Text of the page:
Women & Drug Prohibition During the Early 20th Century

Image: Poster for a 1930's antidrug film, Cocaine: The Thrill That Kills.

Antidrug sentiment that began during the mid-nineteenth century developed into a crusade in the early twentieth. Like the temperance movement against saloons and the sale of liquor, public reaction to drugs was generated partly by prevailing ethical and moral standards and partly by increasing visible evidence of addiction problems, particularly among mainliners of morphine, heroin, and cocaine; chloral hydrate users and absinthe drinkers; and to a more subtle but no less real extent among the "grand army of sufferers" (in Mary Hungerford's phrase) who freely and somewhat unknowingly used the habit-forming, opium based patent medicines. The tremendously popular coca-based wines, tonics and soft drinks were considered, if not physically degenerating, at least insidious. Lurid newspaper accounts of drug abuse and related crimes, often grossly exaggerated and with a racist slant, advanced the belief that western society would eventually crumble if those pathetic victims continued to be supplied with their dope.
The term "dope" began to be used at this time not only by the establishment and media but, with a tone of irony and defiance, by drug users. Dope meant not only narcotics such as opium, morphine, heroin, and chloral hydrate, but cocaine, cannabis and peyote, the sacred drug of Native Americans. It implied the use of drugs for pleasure and recreation, rather than as a "soothing elixir for baby's cough" or a woman's "monthly distress". In the public mind, opium changed from "God's own medicine" to a seductive and deadly weapon in the devil's arsenal.
A social and political climate was created for the federal government's regulation and control of the preparation and distribution of drugs, beginning with the Pure Food and Drug Act of 1906. Manufacturers of patent medicines were forced to list ingredients and warn of addiction; soft-drink makers were ordered to take the coca out of their colas. Vin Mariani and other coca wines and tonics disappeared from the market. Scare stories in the press about American women held in the bondage of white slavery by Chinese opium purveyors and about sex crimes committed by cocaine-crazed southern blacks made the ideal propaganda for the antidrug forces. The Harrison Narcotics Act of 1914 strictly controlled all narcotic drugs, limiting their use to medicinal purposes.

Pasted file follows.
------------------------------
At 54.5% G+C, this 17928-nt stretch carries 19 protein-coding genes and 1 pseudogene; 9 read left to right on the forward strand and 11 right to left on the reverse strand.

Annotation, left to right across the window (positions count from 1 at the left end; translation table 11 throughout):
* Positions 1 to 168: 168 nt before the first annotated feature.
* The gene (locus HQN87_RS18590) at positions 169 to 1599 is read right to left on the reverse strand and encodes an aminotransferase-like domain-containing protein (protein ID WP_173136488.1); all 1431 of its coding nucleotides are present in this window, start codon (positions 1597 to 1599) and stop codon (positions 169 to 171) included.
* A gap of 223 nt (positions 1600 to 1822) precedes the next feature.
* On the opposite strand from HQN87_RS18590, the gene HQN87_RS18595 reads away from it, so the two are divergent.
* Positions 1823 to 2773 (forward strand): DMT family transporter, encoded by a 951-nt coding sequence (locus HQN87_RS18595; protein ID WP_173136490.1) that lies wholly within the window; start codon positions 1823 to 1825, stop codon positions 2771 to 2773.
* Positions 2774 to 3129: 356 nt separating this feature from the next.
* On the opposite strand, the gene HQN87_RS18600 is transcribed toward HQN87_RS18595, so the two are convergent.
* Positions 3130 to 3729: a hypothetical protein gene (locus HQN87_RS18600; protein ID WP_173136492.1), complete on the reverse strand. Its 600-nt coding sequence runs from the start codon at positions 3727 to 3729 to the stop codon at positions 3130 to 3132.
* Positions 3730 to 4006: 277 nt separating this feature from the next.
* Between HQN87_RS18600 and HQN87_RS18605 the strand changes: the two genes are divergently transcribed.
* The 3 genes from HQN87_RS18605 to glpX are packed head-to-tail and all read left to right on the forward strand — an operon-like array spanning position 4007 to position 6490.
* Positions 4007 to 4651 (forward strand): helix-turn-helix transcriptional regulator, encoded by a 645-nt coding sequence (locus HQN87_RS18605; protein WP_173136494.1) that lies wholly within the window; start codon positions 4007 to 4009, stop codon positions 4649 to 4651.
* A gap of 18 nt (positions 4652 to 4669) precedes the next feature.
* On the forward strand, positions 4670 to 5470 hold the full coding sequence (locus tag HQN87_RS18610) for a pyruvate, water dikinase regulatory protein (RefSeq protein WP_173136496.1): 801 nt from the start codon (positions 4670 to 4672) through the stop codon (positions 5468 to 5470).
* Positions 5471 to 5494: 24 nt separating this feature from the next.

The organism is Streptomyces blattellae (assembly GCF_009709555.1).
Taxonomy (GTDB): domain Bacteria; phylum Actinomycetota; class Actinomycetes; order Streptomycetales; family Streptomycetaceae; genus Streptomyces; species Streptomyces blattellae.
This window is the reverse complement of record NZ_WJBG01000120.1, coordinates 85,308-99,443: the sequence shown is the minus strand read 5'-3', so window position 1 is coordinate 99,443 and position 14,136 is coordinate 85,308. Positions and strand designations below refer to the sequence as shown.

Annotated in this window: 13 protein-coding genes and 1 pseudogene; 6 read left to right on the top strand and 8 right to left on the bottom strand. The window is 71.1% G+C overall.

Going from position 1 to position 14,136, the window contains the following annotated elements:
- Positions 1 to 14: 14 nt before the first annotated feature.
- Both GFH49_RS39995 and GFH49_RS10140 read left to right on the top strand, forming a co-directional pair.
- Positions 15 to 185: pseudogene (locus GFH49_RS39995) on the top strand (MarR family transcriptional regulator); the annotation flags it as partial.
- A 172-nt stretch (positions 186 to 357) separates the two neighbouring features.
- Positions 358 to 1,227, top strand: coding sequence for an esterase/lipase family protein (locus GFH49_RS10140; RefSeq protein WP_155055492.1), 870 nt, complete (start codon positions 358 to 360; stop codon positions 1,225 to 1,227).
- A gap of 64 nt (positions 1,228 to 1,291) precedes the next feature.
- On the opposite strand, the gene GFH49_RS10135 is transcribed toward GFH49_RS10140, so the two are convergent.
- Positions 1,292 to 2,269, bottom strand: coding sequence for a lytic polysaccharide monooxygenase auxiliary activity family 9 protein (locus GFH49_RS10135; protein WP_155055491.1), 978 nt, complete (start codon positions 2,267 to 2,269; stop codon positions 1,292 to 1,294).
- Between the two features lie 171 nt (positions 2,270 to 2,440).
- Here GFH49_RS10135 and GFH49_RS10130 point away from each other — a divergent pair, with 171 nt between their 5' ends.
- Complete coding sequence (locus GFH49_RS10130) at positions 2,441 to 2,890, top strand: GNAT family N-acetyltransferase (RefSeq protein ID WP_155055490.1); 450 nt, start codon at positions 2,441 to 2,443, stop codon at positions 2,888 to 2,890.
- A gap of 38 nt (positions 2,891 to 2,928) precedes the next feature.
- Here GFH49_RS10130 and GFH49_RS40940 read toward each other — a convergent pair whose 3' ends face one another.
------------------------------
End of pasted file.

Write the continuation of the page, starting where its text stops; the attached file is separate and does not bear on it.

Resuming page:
The idea that women were more easily led astray and victimized by drugs carried over from the nineteenth century. This view was expressed by journalists, writers, and dramatists, as well as in underground drug ballads such as "Cocaine Lil" and "The Girl in the Blue Velvet Band" which became popular folk songs. During Prohibition in the twenties, newspaper and magazine readers were treated to lurid accounts of dope orgies in European sin capitals and drug scandals in the the Hollywood film colony, involving Juanita Hansen, the original Mach Sennett girl; Olive Thomas, star of The Flapper; and celluloid goddesses Barbara LeMarr, Mabel Normand, and Alma Rubens. Similar stories of the degradation of wives and daughters of leading families in American small towns and cities intrigued a national audience. This emphasis on the tragic plight of drug-using socialites and entertainers who had beauty, fame, and money established a lasting media tradition.
... The typical drug-using female depicted in early-twentieth-century women's literature had made a conscious break-or had been set adrift by circumstances- from her family and her traditional role of daughter, wife, and mother. She was usually a member of the middle or upper class, well educated, and possessed of the social graces. Quite a few may be regarded as embodying, if not "flaming youth" at least the new, independent, self-willed "modern woman". For those drawn toward Bohemia and the arts, to travel and exploration, drug experience represented a stage in their social and psychological evolution. For others, drugs became an obsession, drawing them into a criminal underworld.
- pp. 70- 73, Sisters of the Extreme: Women Writing on the Drug Experience by Cynthia Palmer and Michael Horowitz (2000)

Cocaine, Pulp Fiction, antidrug